Register In English — Every field of life or area of specialisation deploys certain technical words to explain its accompanying technicalities. These words are often esoteric in nature; that is, they are regarded as unintelligible by laymen or professionals in other fields of endeavour, or they may even be interpreted in other senses.
In addition, these technical words that are deployed in different spheres of influence are called a register. A register is the totality of vocabulary, grammar and other linguistic choices which are applied in a professional context.
Besides, the technical words that are peculiar to a particular field are also called jargon. Given this, the readership should note that jargon does not mean nonsensical words, as erroneously considered by numerous individuals. For appropriateness’ sake, jargon encapsulates the technical words of any field of life. Again, the word is a non-count noun that should neither admit the indefinite articles a/an as a precursor nor attract the plural marker, ‘s’. Thus, we discuss engineering jargon and accounting jargon; not ‘engineering jargons’ and ‘an accounting jargon’. Moving on, this treatise will expatiate upon some jargon in different fields, especially concerning the common errors associated with such words.
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To begin with the legal field, it is pertinent to state that the compensation or reward (particularly in monetary terms) paid to a person who has suffered some damage is damages, while whatever degree of injury or harm inflicted on someone should be referred to as damage. The following sentences will further clarify the differentiation:
Many people experienced damages during the crisis (non-standard).
Many people experienced damage during the crisis (standard).
He sued his sister, and she paid damages for burning down his car (standard).
It should likewise be noted that an unwritten defamatory statement is a slander, while a written one that is stored in a permanent form is a libel. Again, while murder is the deliberate killing of another person, manslaughter is the unintentional killing of someone else. Other forms of killing are patricide (the killing of one’s father), matricide (the murder of one’s mother), parricide (the killing of one’s parent or a close relative) and infanticide (the murder of a baby). Moreover, uxoricide, sororicide and fratricide mean the killing of one’s wife, sister and brother, respectively.
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What is more, it behoves you to keep in mind that a court where magistrates adjudicate on minor criminal cases is designated as a ‘magistrates’ court’ (not, ‘magistrate court’ or ‘magistrate’s court’). To round off this section, an individual, who is not a lawyer but who acts as a judge in the lowest court, is called a Justice of the Peace (not, Justice of Peace).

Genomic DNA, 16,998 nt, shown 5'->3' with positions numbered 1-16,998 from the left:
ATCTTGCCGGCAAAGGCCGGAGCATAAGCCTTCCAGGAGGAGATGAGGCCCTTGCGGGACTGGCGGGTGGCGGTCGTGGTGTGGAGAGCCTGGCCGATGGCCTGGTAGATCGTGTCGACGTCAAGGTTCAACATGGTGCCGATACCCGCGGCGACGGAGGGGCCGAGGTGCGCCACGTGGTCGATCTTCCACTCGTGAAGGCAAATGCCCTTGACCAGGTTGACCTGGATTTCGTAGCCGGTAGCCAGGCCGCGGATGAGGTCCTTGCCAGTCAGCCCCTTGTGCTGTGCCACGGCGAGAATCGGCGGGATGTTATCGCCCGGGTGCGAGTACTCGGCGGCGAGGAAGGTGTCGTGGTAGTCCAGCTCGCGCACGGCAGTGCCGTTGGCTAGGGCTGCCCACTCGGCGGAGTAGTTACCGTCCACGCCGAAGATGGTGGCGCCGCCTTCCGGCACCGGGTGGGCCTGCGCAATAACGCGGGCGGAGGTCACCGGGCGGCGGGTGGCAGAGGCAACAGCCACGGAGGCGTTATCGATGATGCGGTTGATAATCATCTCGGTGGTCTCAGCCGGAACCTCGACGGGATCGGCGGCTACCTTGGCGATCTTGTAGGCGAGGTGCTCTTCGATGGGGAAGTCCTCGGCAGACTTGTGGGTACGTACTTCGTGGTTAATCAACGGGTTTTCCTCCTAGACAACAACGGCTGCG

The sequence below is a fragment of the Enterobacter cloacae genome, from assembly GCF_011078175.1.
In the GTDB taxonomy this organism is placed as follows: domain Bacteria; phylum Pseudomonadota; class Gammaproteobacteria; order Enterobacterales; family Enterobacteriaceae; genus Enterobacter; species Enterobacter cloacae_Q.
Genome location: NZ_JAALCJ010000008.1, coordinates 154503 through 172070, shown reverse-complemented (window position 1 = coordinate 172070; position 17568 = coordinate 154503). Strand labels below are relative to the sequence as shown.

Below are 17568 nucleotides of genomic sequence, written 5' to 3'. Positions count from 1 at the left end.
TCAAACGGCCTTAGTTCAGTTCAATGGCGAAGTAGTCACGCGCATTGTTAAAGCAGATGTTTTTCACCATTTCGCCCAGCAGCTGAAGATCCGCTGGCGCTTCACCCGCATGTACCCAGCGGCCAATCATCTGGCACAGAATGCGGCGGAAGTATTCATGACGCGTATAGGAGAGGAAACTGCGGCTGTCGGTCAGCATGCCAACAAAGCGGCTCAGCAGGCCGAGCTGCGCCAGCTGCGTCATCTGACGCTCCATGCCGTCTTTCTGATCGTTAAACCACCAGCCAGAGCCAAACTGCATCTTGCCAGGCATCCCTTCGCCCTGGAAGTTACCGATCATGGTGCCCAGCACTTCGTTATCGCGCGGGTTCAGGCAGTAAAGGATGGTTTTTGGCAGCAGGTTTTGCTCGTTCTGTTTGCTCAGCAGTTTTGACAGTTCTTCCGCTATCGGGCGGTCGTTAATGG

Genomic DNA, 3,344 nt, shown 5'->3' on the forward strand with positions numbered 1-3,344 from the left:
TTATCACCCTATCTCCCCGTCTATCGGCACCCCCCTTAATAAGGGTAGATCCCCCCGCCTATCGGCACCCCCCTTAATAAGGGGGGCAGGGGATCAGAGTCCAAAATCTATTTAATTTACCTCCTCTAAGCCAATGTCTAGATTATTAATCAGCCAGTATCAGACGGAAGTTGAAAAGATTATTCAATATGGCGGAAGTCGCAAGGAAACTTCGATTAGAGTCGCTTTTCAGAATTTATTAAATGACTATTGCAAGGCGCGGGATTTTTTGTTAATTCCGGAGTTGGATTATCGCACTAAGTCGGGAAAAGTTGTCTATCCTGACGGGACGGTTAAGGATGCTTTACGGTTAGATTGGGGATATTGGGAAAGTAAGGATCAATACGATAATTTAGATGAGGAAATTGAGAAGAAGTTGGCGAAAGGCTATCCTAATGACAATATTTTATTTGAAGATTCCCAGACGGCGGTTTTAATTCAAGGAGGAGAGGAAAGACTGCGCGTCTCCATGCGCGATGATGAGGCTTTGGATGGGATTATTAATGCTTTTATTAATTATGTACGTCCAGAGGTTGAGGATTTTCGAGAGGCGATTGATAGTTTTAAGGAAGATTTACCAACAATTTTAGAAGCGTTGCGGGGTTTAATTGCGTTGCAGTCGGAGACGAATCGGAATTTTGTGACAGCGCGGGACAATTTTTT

Moving on, engineering is another vast field that is rich in vocabulary. For instance, in civil engineering, many Nigerians know POP and even have it in their residences, but only a few people know that this is an abbreviation for ‘plaster of Paris’. In mechanical engineering, a part of a machine that supports another part which turns around is a bearing, not boris. By the way, the device in an internal combustion engine for mixing air with a fine spray of liquid fuel is a carburettor; not caprator. By extension, these are obtainable:
The carburettor has overfloated (non-standard).
The carburettor is flooded (standard).
Again, you should bear in mind that the ‘g’ in gear is pronounced like the ‘g’ in a girl.
In religion, it should be noted that the act of washing parts of the body before prayers is called ablutions (and not ablution); and an event that is usually done at a fixed time and in the same way, as part of a religious ceremony, is called rituals (not, ritual). Other religious expressions with the obligatory ‘s’ are: speak in TONGUES and DEVOTIONS (which comprise prayers and other religious undertakings). Contrariwise, ‘the faithful’ is a collective noun for adherents of a particular faith and should not attract ‘s’. By implication, we have ‘the Christian faithful’ (not, ‘faithfuls’). It should be observed, on the one hand, that a pagan is a religious person, but s/he belongs to a religion aside from the renowned Abrahamic religions. On the other hand, a person who does not have a religion and does not believe in the existence of God or gods is an atheist. Lastly, on the register of religion, the word ‘covenant’ does not have an ‘n’ after the letter ‘o’. God is omnipotent and omnipresent (not ‘ominipotent’ and ‘ominipresent’).
The last register to discuss in this treatise is political jargon. Chiefly, the act of moving from one political party to another is defection; not cross-carpeting or decamping. Additionally, the general voters in an election are called the electorate (not, electorates); hence, we have ‘the Nigerian electorate’. Note, too, that ‘electioneering’ (not, ‘electioneering campaigns’) precedes elections.
Not only that, President Buhari is a standard-bearer (a leader in a political group) of the All Progressives Congress; he is not a flagbearer of the APC! A flagbearer, as adduced by the Oxford English Dictionary, is someone who is tasked with carrying the flag of his/her country at events of great consequence.
A wide vocabulary and knowledge of the technical words used in different fields are essential features of effective communication. Learners of English, especially for formal purposes, should endeavour to widen their vocabulary by acquainting themselves with the register of as many fields as possible, with the utmost consideration for standard forms.
© 2021 Ganiu Abisoye Bamgbose (Dr GAB)
Department of English,
Lagos State University